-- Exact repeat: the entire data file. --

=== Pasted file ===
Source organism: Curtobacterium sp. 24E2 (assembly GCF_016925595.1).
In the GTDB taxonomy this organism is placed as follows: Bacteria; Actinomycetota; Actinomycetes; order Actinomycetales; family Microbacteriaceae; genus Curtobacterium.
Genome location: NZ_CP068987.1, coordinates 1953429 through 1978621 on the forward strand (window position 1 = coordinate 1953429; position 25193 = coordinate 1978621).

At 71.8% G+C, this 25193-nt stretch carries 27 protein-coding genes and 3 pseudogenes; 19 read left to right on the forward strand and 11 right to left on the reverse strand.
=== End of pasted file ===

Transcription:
Source organism: Curtobacterium sp. 24E2 (assembly GCF_016925595.1).
In the GTDB taxonomy this organism is placed as follows: Bacteria; Actinomycetota; Actinomycetes; order Actinomycetales; family Microbacteriaceae; genus Curtobacterium.
Genome location: NZ_CP068987.1, coordinates 1953429 through 1978621 on the forward strand (window position 1 = coordinate 1953429; position 25193 = coordinate 1978621).

At 71.8% G+C, this 25193-nt stretch carries 27 protein-coding genes and 3 pseudogenes; 19 read left to right on the forward strand and 11 right to left on the reverse strand.